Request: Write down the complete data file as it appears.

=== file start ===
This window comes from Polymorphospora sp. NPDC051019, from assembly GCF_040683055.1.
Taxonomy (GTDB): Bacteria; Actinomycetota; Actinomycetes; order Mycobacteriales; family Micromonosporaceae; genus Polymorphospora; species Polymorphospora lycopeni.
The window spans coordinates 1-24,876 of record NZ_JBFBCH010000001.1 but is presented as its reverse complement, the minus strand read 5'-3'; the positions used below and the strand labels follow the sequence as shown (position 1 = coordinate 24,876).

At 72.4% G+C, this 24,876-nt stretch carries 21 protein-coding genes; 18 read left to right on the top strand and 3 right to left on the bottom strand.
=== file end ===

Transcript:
This window comes from Polymorphospora sp. NPDC051019, from assembly GCF_040683055.1.
Taxonomy (GTDB): Bacteria; Actinomycetota; Actinomycetes; order Mycobacteriales; family Micromonosporaceae; genus Polymorphospora; species Polymorphospora lycopeni.
The window spans coordinates 1-24,876 of record NZ_JBFBCH010000001.1 but is presented as its reverse complement, the minus strand read 5'-3'; the positions used below and the strand labels follow the sequence as shown (position 1 = coordinate 24,876).

At 72.4% G+C, this 24,876-nt stretch carries 21 protein-coding genes; 18 read left to right on the top strand and 3 right to left on the bottom strand.